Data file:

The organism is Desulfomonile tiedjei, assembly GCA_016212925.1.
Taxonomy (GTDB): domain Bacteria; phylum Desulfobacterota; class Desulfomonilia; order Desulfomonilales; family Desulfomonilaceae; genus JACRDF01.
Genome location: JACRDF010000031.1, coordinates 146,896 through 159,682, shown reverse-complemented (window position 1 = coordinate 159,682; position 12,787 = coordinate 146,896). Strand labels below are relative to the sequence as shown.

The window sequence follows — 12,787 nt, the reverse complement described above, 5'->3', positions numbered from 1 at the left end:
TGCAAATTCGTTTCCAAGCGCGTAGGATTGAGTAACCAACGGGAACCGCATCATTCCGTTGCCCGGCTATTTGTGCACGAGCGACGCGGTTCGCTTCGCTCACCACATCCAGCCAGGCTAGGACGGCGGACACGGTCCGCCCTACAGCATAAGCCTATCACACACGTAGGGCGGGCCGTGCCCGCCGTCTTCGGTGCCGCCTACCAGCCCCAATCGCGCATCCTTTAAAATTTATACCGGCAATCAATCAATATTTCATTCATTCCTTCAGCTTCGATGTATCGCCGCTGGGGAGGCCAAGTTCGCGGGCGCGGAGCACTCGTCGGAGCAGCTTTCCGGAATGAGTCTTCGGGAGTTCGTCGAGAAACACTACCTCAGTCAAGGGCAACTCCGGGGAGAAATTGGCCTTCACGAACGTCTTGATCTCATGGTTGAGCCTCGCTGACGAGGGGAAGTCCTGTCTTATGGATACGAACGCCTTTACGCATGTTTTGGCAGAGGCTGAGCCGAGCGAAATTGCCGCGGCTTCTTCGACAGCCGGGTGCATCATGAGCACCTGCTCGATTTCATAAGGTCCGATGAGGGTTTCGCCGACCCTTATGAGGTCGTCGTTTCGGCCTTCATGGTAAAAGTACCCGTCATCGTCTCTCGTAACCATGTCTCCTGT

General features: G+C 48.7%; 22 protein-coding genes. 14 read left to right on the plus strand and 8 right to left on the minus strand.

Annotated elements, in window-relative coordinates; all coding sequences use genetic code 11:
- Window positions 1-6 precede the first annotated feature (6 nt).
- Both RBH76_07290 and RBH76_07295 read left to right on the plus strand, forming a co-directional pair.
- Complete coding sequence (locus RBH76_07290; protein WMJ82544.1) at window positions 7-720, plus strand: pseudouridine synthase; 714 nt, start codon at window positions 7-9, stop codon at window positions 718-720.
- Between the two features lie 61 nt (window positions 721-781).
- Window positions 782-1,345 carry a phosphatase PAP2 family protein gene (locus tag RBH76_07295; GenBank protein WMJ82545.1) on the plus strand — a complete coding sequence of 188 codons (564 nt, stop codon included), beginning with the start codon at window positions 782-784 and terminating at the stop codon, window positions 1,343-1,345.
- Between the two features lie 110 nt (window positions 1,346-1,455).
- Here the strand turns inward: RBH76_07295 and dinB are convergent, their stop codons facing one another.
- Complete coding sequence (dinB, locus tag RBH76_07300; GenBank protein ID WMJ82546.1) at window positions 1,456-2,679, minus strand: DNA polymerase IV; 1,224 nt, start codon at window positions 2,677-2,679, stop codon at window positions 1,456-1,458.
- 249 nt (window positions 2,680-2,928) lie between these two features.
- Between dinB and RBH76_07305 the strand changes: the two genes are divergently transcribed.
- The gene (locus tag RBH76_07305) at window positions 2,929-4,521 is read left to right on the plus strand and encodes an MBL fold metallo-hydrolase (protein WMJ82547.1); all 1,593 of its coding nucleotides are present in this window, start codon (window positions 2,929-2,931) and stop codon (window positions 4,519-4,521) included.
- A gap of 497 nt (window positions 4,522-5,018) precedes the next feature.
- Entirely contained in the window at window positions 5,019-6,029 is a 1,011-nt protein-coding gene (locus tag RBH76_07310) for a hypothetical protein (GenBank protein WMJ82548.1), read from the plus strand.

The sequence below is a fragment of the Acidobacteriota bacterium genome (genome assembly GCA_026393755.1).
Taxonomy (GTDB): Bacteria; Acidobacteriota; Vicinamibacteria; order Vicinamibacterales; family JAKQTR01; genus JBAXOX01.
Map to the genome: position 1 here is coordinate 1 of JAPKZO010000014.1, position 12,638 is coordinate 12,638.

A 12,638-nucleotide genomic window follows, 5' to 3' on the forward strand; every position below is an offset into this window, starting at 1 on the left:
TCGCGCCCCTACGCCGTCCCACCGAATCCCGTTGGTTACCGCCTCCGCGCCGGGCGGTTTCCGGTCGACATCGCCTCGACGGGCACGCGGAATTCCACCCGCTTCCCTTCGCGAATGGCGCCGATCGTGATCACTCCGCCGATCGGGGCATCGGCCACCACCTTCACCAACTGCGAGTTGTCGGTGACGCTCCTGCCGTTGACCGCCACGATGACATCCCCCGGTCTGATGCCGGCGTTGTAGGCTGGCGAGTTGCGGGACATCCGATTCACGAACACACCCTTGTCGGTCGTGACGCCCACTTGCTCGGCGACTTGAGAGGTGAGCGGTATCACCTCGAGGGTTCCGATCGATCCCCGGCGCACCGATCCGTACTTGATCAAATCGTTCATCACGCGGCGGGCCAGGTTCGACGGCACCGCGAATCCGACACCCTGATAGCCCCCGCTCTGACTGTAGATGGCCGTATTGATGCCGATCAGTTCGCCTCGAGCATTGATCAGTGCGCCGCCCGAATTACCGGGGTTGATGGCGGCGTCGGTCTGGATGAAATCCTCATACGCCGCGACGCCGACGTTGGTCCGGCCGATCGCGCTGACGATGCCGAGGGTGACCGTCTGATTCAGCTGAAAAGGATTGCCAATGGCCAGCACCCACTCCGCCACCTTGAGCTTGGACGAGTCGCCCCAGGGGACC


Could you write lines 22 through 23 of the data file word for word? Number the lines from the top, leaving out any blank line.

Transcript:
Taxonomy (GTDB): Bacteria; Acidobacteriota; Vicinamibacteria; order Vicinamibacterales; family JAKQTR01; genus JBAXOX01.
Map to the genome: position 1 here is coordinate 1 of JAPKZO010000014.1, position 12,638 is coordinate 12,638.